Why the pressure is on the Bengals' defense to improve in 2021

CINCINNATI -- Nobody realized it at the start of the 2019 season, but a reckoning was coming for the Cincinnati Bengals.

As they dropped 11 straight games under new coach Zac Taylor, it was painfully clear the franchise was in the depths of rebuilding. And the front office and coaching staff took the defense down to the studs.

Safety Jessie Bates and defensive end Sam Hubbard are the only two players remaining who started the opener in 2019 at Seattle. Over the past 24 months, the Bengals drafted players to be key contributors and spent big money in free agency.

With added resources comes added pressure. For the Bengals to be in the playoff hunt, the defense must continue to make strides under coordinator Lou Anarumo.

After full participation in voluntary workouts and the one-day minicamp, Anarumo was encouraged by what he saw in the offseason.

“The fact that we got these practices in, the fact that we’ve been meeting with the guys and doing all this with all the new guys that we have, we feel like we’re exactly where we want to be,” the third-year coordinator said on June 16.

Cincinnati’s defense has been problematic even before the current coaching staff was hired. Then-coach Marvin Lewis fired defensive coordinator Teryl Austin in the middle of the 2018 season before Lewis eventually resigned, paving the way for Taylor’s arrival.

The defensive production has not been good. In 2019, the Bengals were last in most yards per play allowed. Cincinnati moved up only four spots in 2020. When it comes to points per drive allowed, the Bengals were significantly better, ranking 20th last season. But that still leaves a lot to be desired.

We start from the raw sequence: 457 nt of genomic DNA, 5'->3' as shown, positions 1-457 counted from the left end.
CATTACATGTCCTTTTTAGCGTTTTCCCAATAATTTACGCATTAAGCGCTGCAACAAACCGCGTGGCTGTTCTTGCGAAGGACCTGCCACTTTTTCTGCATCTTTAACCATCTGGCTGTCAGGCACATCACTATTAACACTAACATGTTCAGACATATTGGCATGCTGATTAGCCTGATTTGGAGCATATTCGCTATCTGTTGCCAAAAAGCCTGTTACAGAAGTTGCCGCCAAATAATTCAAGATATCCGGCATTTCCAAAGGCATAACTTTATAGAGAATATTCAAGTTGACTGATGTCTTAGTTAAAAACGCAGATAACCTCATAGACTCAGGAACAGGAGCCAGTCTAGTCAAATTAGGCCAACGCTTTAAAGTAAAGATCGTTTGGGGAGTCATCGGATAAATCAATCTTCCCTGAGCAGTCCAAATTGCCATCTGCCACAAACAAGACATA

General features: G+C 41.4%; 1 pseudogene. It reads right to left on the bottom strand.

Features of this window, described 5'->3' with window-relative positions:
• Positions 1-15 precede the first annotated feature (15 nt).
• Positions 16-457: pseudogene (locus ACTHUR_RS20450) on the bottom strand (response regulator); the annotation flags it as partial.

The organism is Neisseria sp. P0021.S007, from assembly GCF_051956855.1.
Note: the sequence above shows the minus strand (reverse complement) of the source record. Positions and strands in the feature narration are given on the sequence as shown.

Cincinnati has spent significant cash on revamping the defense with good players. In 2020, defensive tackle D.J. Reader and cornerback Trae Waynes signed contracts worth a total of $95 million, a deviation in strategy for a front office hesitant to spend on external free agents.

That tentativeness was quickly realized when Waynes missed all of 2020 with a pectoral injury he suffered while weightlifting during training camp, and Reader went down in Week 5 with torn quadriceps.

Waynes, Reader and new defensive end Trey Hendrickson, who signed a four-year deal in March worth up to $60 million, were among the defensive players who were in full attendance for every offseason workout.

Reader said the unit wants to be one that can win games for the Bengals in 2021.

“We want to have a good defense that is going out there and knowing the game is going to be on us,” Reader said. “We’re excited about that.”

Much of the defensive improvement will hinge on the pass rush. Cincinnati had the 17 total sacks last year, the lowest in the NFL. The Bengals are banking on Hendrickson, who had 13.5 sacks with the New Orleans Saints in 2020, to carry over that level of production to Cincinnati.

Hendrickson said he expects to be lined up across the formation, which is expected given Anarumo’s penchant for versatility among his linemen. And the new Bengal is up for the challenge.

“It’s looking very unique of anything I’ve ever played before, but I think it’s playing to both the defense and what I can bring to the table,” Hendrickson said in June.

That eagerness is necessary for a defense that allowed 26.5 points per game last season. Cincinnati’s offense has stolen headlines because of the high-profile talent on that side of the ball: quarterback Joe Burrow, running back Joe Mixon and a group of wide receivers featuring Tyler Boyd, Tee Higgins and rookie Ja'Marr Chase.

After all of the transactions the past two years, Cincinnati is expected to compete for a playoff berth in the AFC North. For that to happen, the defense must be better than it has been in recent years.

This is the year for the Bengals to get all the answers they’ve been searching for since 2019. An improved defense will play a major role, but if things don’t get better, those concerns will only grow during a pivotal year.